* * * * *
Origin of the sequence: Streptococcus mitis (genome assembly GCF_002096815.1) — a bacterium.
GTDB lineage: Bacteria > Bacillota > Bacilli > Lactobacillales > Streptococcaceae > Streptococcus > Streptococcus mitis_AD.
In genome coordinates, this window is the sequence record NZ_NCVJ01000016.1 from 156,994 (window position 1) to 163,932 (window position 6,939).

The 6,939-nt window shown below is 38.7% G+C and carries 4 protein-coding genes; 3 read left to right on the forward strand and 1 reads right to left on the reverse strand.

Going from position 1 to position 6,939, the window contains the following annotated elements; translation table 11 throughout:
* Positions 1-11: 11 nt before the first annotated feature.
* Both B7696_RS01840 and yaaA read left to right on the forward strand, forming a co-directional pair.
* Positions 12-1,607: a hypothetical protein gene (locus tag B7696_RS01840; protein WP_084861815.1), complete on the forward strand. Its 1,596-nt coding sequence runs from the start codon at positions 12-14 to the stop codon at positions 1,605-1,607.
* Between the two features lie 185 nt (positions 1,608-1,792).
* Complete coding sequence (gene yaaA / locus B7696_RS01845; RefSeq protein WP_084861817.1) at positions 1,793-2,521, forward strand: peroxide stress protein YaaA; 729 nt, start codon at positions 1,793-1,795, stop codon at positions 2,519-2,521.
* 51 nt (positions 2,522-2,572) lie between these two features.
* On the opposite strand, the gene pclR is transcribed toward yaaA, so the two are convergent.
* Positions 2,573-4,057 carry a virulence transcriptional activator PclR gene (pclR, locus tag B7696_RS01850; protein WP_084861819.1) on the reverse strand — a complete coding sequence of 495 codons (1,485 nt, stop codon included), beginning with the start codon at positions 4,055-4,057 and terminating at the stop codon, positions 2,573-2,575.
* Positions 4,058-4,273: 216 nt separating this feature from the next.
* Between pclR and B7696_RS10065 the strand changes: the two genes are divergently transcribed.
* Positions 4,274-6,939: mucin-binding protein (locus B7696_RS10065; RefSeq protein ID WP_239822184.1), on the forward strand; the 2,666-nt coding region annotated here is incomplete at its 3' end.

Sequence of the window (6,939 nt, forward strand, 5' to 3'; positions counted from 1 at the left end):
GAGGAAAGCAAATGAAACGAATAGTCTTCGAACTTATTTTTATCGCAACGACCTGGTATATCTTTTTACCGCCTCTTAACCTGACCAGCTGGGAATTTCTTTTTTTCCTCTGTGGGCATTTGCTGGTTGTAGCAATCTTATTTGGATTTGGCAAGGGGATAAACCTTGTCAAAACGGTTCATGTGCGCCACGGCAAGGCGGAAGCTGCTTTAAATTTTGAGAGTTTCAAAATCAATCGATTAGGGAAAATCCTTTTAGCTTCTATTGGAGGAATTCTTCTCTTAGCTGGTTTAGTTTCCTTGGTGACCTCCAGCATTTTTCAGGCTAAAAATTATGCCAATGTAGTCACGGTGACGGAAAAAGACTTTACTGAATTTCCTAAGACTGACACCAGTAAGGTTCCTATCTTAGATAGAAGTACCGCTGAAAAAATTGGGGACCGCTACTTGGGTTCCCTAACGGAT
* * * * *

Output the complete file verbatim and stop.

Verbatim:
Origin of the sequence: Streptococcus mitis (genome assembly GCF_002096815.1) — a bacterium.
GTDB lineage: Bacteria > Bacillota > Bacilli > Lactobacillales > Streptococcaceae > Streptococcus > Streptococcus mitis_AD.
In genome coordinates, this window is the sequence record NZ_NCVJ01000016.1 from 156,994 (window position 1) to 163,932 (window position 6,939).

The 6,939-nt window shown below is 38.7% G+C and carries 4 protein-coding genes; 3 read left to right on the forward strand and 1 reads right to left on the reverse strand.

Going from position 1 to position 6,939, the window contains the following annotated elements; translation table 11 throughout:
* Positions 1-11: 11 nt before the first annotated feature.
* Both B7696_RS01840 and yaaA read left to right on the forward strand, forming a co-directional pair.
* Positions 12-1,607: a hypothetical protein gene (locus tag B7696_RS01840; protein WP_084861815.1), complete on the forward strand. Its 1,596-nt coding sequence runs from the start codon at positions 12-14 to the stop codon at positions 1,605-1,607.
* Between the two features lie 185 nt (positions 1,608-1,792).
* Complete coding sequence (gene yaaA / locus B7696_RS01845; RefSeq protein WP_084861817.1) at positions 1,793-2,521, forward strand: peroxide stress protein YaaA; 729 nt, start codon at positions 1,793-1,795, stop codon at positions 2,519-2,521.
* 51 nt (positions 2,522-2,572) lie between these two features.
* On the opposite strand, the gene pclR is transcribed toward yaaA, so the two are convergent.
* Positions 2,573-4,057 carry a virulence transcriptional activator PclR gene (pclR, locus tag B7696_RS01850; protein WP_084861819.1) on the reverse strand — a complete coding sequence of 495 codons (1,485 nt, stop codon included), beginning with the start codon at positions 4,055-4,057 and terminating at the stop codon, positions 2,573-2,575.
* Positions 4,058-4,273: 216 nt separating this feature from the next.
* Between pclR and B7696_RS10065 the strand changes: the two genes are divergently transcribed.
* Positions 4,274-6,939: mucin-binding protein (locus B7696_RS10065; RefSeq protein ID WP_239822184.1), on the forward strand; the 2,666-nt coding region annotated here is incomplete at its 3' end.

Sequence of the window (6,939 nt, forward strand, 5' to 3'; positions counted from 1 at the left end):
GAGGAAAGCAAATGAAACGAATAGTCTTCGAACTTATTTTTATCGCAACGACCTGGTATATCTTTTTACCGCCTCTTAACCTGACCAGCTGGGAATTTCTTTTTTTCCTCTGTGGGCATTTGCTGGTTGTAGCAATCTTATTTGGATTTGGCAAGGGGATAAACCTTGTCAAAACGGTTCATGTGCGCCACGGCAAGGCGGAAGCTGCTTTAAATTTTGAGAGTTTCAAAATCAATCGATTAGGGAAAATCCTTTTAGCTTCTATTGGAGGAATTCTTCTCTTAGCTGGTTTAGTTTCCTTGGTGACCTCCAGCATTTTTCAGGCTAAAAATTATGCCAATGTAGTCACGGTGACGGAAAAAGACTTTACTGAATTTCCTAAGACTGACACCAGTAAGGTTCCTATCTTAGATAGAAGTACCGCTGAAAAAATTGGGGACCGCTACTTGGGTTCCCTAACGGAT